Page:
However, if you were as clever as, say James Sethian and Stanley Osher, you would decide to sidestep all of that headache and represent your contour *implicitly*. This can be done by creating a higher-dimensional *embedding function* or *level set function* of which the *zero level set*, or the zero-valued isocontour, is the contour that you’re trying to represent. This is often called the Eulerian formulation, because we’re focusing on specific locations in space as the contour moves through them.

Huh?

(that was what I said when I first read this.)

What’s an isocontour? That’s a line, or a surface (or a hyper-surface in more than 3D) that passes through all locations containing the isovalue. For example, on a contour map you have contour lines going through all positions with the same altitude.

If I were to create a 2D grid, with at each each grid position the floating point closest distance to a 2D contour (by convention, the distance inside the contour is negative and outside positive), then the contour line at value zero (or the zero level set) of that 2D grid would be exactly the 2D contour!

The 2D grid I’ve described above is known as an embedding function \( \phi(x,t)\) of the 2D contour. There are more ways to derive such embedding functions, but the signed distance field (SDF) is a common and practical method.

Let’s summarise what we have up to now: Instead of representing a contour as points, or a surface as triangles, we can represent them as respectively a 2D or 3D grid of signed distance values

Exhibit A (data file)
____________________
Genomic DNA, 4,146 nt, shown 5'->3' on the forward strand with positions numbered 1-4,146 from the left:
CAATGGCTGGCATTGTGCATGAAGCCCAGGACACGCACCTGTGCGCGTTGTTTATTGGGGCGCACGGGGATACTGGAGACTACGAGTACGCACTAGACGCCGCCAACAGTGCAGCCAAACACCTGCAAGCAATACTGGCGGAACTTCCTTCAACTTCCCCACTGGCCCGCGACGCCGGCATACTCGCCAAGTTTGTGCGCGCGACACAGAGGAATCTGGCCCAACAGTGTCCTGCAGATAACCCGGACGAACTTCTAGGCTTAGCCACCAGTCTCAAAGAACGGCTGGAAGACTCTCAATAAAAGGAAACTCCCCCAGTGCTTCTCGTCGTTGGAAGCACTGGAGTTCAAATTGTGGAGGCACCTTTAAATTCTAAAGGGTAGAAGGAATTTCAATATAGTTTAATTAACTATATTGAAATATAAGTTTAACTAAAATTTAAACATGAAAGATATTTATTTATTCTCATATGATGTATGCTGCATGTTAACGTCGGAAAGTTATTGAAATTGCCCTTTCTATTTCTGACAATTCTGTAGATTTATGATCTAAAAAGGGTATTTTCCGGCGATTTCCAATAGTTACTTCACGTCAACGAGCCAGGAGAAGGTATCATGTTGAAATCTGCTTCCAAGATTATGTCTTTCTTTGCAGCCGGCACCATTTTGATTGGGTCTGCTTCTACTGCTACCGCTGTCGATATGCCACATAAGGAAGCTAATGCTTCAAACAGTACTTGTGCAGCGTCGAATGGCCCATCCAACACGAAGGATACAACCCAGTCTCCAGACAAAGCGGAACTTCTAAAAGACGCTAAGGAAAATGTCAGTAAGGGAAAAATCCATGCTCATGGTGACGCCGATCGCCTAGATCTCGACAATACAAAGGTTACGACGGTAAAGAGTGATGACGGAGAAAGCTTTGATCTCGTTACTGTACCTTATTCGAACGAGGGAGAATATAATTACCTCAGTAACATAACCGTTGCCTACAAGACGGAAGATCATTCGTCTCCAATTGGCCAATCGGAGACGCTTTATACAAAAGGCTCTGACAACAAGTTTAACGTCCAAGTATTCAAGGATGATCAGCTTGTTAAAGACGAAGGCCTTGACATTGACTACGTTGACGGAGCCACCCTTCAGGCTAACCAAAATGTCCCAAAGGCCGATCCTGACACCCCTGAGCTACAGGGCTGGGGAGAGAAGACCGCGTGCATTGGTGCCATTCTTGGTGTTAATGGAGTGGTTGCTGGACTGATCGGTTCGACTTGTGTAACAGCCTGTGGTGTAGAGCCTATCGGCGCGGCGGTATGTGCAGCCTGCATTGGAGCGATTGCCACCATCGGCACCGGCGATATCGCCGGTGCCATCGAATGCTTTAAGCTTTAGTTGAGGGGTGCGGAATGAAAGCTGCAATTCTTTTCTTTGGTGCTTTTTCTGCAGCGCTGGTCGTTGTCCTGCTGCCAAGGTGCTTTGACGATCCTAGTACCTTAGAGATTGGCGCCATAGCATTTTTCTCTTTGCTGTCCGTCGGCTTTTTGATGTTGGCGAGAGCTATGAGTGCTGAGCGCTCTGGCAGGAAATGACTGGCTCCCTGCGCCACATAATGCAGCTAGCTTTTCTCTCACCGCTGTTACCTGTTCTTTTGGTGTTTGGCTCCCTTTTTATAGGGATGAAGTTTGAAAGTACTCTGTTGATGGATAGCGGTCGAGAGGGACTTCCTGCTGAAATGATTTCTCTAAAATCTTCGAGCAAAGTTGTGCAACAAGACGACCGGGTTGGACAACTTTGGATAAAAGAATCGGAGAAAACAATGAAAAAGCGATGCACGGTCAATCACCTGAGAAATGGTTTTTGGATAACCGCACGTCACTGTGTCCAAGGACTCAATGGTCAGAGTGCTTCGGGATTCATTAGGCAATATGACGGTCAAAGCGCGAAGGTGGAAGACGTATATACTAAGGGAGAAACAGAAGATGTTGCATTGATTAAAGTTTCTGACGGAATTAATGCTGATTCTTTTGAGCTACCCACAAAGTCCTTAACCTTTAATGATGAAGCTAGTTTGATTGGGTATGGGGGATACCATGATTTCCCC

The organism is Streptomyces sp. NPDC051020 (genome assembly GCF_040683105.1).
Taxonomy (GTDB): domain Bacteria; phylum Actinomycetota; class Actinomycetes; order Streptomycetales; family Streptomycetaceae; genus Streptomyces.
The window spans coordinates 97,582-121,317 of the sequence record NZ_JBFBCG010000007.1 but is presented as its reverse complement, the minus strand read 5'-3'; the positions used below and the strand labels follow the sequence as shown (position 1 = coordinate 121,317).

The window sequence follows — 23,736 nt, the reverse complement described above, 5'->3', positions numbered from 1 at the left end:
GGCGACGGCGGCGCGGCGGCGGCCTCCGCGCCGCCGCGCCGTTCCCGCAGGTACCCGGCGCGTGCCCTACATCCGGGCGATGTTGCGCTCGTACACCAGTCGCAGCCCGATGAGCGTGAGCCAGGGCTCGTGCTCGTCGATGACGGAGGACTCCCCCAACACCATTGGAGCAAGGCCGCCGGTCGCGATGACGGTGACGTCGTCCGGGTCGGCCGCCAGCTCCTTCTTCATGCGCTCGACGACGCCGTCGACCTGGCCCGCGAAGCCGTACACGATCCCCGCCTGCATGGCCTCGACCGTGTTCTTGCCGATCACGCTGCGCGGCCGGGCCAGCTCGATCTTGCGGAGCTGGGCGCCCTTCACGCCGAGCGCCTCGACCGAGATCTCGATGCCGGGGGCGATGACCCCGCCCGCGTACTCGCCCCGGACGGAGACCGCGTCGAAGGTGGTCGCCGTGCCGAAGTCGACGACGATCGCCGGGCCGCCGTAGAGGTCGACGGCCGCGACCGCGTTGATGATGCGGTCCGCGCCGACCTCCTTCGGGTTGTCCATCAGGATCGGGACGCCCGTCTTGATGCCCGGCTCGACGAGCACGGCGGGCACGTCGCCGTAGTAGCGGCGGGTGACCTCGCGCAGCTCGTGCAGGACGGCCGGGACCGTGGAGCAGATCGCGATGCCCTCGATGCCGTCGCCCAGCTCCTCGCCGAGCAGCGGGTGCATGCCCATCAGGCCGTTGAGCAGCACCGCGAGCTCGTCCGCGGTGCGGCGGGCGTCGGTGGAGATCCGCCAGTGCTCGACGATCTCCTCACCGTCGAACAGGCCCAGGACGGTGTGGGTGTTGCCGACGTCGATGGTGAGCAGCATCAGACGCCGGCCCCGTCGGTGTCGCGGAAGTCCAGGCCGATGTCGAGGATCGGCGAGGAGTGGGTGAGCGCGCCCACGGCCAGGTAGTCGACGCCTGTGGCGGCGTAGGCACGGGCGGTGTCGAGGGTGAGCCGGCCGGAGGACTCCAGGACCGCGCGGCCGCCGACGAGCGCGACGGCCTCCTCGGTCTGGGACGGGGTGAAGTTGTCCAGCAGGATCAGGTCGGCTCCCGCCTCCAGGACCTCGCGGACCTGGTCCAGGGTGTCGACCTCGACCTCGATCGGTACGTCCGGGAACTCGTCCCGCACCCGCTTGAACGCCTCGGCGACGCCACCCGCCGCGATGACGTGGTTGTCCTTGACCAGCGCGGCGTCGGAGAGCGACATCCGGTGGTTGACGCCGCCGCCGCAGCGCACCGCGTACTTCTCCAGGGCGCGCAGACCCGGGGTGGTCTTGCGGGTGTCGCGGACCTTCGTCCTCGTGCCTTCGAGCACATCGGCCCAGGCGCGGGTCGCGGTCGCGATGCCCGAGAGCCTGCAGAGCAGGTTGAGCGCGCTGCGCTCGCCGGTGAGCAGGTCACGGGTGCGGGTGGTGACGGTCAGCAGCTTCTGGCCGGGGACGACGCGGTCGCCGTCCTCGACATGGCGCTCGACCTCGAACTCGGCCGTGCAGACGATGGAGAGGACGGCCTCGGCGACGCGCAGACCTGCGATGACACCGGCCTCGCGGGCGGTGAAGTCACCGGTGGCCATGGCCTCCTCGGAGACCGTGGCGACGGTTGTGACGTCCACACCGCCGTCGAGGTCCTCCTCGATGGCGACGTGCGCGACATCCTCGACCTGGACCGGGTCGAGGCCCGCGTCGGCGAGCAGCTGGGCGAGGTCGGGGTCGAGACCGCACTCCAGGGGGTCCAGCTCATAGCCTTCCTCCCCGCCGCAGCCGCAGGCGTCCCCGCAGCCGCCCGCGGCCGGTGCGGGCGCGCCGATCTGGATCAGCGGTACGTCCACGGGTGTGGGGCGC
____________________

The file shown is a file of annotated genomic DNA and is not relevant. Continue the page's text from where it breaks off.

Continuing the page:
For the general case up above, the contour at fixed time \(t_i\) would be:

\[ C(t_i) = \lbrace x \vert \phi(x,t_i) = 0 \rbrace \]

### Moving contours are simply point-wise changes in their embedding functions

Instead of directly evolving the contour, it can be implicitly evolved by incrementally modifying its embedding function. Given the initial embedding function \(\phi(x,t=0)\), the contour can be implicitly evolved as follows:

\[ \frac{\partial \phi(x,t)}{\partial t} = - F(x,t) \lvert \nabla \phi(x,t) \rvert \]

where \(F(x,t)\) is a scalar speed function, \(\nabla\) is the gradient operator and \(\lvert \nabla \phi(x,t) \rvert\) is the magnitude of the gradient of the level set function. Note the similarity with the general contour evolution equation 2 above.

**In practice**, this means that for each iteration, you simply raster scan through the embedding function (2D, 3D or ND grid), and for each grid position you calculate speed \(F(x,y)\), multiply with the negative gradient magnitude of the embedding function, and then add the result to whatever value you found there.

If you were to extract the zero level set at each iteration, you would see the resultant contour (or surface) deform over time according to the speed function \(F\) that you defined.

MAGIC!